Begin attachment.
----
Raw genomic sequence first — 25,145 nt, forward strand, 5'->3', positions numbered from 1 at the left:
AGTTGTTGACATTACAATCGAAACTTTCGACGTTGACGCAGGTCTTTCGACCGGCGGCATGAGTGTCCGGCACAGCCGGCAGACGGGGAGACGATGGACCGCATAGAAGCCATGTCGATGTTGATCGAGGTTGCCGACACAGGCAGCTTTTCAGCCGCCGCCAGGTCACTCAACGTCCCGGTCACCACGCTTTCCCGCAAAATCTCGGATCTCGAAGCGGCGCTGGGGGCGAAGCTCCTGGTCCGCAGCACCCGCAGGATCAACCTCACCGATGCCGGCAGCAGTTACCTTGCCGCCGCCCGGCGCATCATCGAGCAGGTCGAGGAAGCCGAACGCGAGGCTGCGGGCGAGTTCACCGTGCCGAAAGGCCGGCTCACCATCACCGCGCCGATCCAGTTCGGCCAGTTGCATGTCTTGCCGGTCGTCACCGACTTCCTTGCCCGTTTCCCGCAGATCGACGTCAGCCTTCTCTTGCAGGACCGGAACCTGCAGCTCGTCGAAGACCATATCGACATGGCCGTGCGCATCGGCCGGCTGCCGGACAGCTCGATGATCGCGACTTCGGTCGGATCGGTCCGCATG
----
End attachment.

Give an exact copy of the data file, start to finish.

Raw genomic sequence first — 25,145 nt, forward strand, 5'->3', positions numbered from 1 at the left:
AGTTGTTGACATTACAATCGAAACTTTCGACGTTGACGCAGGTCTTTCGACCGGCGGCATGAGTGTCCGGCACAGCCGGCAGACGGGGAGACGATGGACCGCATAGAAGCCATGTCGATGTTGATCGAGGTTGCCGACACAGGCAGCTTTTCAGCCGCCGCCAGGTCACTCAACGTCCCGGTCACCACGCTTTCCCGCAAAATCTCGGATCTCGAAGCGGCGCTGGGGGCGAAGCTCCTGGTCCGCAGCACCCGCAGGATCAACCTCACCGATGCCGGCAGCAGTTACCTTGCCGCCGCCCGGCGCATCATCGAGCAGGTCGAGGAAGCCGAACGCGAGGCTGCGGGCGAGTTCACCGTGCCGAAAGGCCGGCTCACCATCACCGCGCCGATCCAGTTCGGCCAGTTGCATGTCTTGCCGGTCGTCACCGACTTCCTTGCCCGTTTCCCGCAGATCGACGTCAGCCTTCTCTTGCAGGACCGGAACCTGCAGCTCGTCGAAGACCATATCGACATGGCCGTGCGCATCGGCCGGCTGCCGGACAGCTCGATGATCGCGACTTCGGTCGGATCGGTCCGCATG